The art of nursing is a beautiful concept. It truly is a calling that is placed on the hearts of those who commit their lives to caring for patients and their families. I am newer to this treasured field as a recent graduate from a small nursing school in southern Illinois.
However, even with this short time frame of nursing experience, I can say that this type of work has taught me the value of trust and the importance of selflessness. As a student, I struggled with finding my purpose and how to accomplish my end goal. There seems to be an unnecessary pressure on my generation to have life figured out within a 5-year plan. Stress begins to build, and the doubt starts to stack within your entire being. It becomes quite impossible to fathom how you will reach your potential, given you don't even know what you desire to achieve.
What I have personally learned during my time in school as a nursing student is that this is exactly where you need to be. You need to be at your lowest. You need to be where you feel you are weakest to truly feel the strength that only comes from Jesus Christ. Evidence in Scripture aligns with this simple truth: “Fear not, for I am with you; be not dismayed, for I am your God; I will strengthen you, I will help you, I will uphold you with my righteous right hand” (Isaiah 41:10, ESV). God's plan for your and my lives is already known by him, and it is up to you and me to surrender.
I have found peace in this very truth while I was in school and now as a new nurse. In the New Testament, the apostle Paul tells us, “And we know that for those who love God all things work together for good, for those who are called according to His purpose” (Romans 8:28, ESV). Life is not perfect and comes with many trials as we face new experiences. However, this portion of Scripture provides reassurance that even the moments of pain and confusion have a miraculous purpose. God will use everything in our lives for good if we keep him at the center.
As a newer nurse, I have found myself in a similar headspace as when I was a student: weak and lacking direction, confused at times, and concerned for the future. I am currently working as an ICU nurse at the same hospital where I completed my capstone hours while in nursing school. The working world in comparison to the world of academics, I have found, has its differences. I face a variety of challenges within any given shift as a nurse.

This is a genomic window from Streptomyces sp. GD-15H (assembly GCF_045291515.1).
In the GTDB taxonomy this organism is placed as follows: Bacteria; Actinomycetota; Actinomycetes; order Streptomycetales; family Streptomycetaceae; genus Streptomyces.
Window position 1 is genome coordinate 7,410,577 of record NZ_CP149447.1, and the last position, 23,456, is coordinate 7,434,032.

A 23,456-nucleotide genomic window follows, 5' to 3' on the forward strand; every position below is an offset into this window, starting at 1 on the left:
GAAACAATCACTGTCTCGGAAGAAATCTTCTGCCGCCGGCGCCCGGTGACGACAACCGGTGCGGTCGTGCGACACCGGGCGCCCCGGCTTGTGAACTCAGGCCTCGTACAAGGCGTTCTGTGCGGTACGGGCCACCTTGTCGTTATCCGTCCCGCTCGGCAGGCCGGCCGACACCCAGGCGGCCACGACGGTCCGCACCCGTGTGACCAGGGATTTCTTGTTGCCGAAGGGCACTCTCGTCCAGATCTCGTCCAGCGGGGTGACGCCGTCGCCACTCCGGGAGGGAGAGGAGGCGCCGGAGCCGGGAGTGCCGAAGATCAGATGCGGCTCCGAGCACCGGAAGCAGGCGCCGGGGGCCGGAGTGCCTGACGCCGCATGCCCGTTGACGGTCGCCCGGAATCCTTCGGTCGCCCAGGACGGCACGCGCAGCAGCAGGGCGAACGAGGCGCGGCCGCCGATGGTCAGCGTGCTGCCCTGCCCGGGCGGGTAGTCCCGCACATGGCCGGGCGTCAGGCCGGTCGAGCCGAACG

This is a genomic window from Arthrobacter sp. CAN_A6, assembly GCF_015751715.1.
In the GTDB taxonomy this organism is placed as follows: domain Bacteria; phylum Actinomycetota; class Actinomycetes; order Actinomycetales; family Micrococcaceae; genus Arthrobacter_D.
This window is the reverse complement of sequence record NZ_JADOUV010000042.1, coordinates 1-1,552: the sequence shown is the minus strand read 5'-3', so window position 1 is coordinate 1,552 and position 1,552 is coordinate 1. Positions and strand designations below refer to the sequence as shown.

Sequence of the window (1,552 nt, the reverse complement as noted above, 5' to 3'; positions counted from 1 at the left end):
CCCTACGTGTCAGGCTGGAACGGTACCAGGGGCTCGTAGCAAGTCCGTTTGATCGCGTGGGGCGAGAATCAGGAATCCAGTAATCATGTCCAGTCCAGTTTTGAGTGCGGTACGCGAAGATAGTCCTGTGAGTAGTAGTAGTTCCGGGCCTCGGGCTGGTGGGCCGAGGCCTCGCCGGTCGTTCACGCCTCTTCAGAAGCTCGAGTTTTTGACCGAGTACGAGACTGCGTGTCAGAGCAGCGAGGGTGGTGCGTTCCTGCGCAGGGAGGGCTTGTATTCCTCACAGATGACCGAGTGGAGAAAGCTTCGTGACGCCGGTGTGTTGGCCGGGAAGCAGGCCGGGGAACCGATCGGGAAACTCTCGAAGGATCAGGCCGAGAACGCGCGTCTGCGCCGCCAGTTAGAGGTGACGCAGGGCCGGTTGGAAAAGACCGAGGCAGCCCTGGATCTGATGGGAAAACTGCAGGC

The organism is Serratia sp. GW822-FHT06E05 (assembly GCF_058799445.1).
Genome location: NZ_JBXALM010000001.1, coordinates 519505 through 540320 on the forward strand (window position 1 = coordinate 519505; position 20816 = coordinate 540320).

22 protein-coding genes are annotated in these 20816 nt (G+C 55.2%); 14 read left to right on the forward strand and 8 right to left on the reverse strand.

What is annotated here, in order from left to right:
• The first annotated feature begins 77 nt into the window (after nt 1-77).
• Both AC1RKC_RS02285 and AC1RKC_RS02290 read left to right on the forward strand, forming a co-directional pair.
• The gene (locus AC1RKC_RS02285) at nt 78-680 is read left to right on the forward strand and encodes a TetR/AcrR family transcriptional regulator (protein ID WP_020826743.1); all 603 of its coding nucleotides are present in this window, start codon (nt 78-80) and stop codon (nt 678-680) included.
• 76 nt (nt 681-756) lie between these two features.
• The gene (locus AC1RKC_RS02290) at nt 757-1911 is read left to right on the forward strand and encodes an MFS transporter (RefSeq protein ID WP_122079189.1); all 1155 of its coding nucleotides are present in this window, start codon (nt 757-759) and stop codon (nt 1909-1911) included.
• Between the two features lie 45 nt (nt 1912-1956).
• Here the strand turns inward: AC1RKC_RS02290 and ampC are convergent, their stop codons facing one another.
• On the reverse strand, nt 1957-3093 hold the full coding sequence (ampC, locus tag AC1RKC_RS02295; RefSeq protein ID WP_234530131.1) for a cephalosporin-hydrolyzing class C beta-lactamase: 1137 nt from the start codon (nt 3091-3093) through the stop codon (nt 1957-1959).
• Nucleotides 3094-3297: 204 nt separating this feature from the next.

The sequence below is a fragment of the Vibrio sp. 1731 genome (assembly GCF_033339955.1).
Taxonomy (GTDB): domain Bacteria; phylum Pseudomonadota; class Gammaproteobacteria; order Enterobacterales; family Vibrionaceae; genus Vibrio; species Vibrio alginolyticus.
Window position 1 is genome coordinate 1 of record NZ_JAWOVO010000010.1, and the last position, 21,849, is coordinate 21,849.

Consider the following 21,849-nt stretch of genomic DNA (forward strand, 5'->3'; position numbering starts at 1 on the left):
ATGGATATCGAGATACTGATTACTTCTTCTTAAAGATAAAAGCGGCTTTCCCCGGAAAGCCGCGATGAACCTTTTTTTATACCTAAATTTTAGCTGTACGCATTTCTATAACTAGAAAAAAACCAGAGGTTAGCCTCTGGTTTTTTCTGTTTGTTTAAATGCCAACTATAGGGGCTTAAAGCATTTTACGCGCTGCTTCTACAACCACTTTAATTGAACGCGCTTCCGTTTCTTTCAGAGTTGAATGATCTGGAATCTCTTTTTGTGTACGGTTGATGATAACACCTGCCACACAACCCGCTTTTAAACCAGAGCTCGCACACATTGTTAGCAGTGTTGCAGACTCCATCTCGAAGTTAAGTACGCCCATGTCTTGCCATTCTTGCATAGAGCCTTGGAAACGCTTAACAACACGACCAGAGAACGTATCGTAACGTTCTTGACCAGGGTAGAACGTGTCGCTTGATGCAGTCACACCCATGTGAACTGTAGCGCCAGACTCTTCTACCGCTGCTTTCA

The long hours and high patient acuity have affected my mental health as well as my spiritual health. Reflecting on my time in school and how I placed Christ at the center of my life then, I have already seen how this has positively impacted my work ethic and patient care. I benefit from what James, a leader in the New Testament church, wrote: “Count it all joy, my brothers, when you meet trials of various kinds, for you know that the testing of your faith produces steadfastness. And let steadfastness have its full effect, that you may be perfect and complete, lacking in nothing” (James 1:2-3, ESV).
As healthcare workers, we face trials every day. No matter how much we plan for our shifts, our days will present difficulties and things that interrupt our routines. Beginning a shift with the right mindset and heart can be the difference that allows a patient to see the light of Jesus inside of us. God provides fulfillment in life that nothing else can. He fills his children with the energy and strength they need. The blessings that overflow when our hearts are fully committed to allowing God to work are endless.
Nursing is my purpose and I know that God has placed me here. Even in my weakness, I am made strong. And with this strength, I hope to be used in the lives of my patients.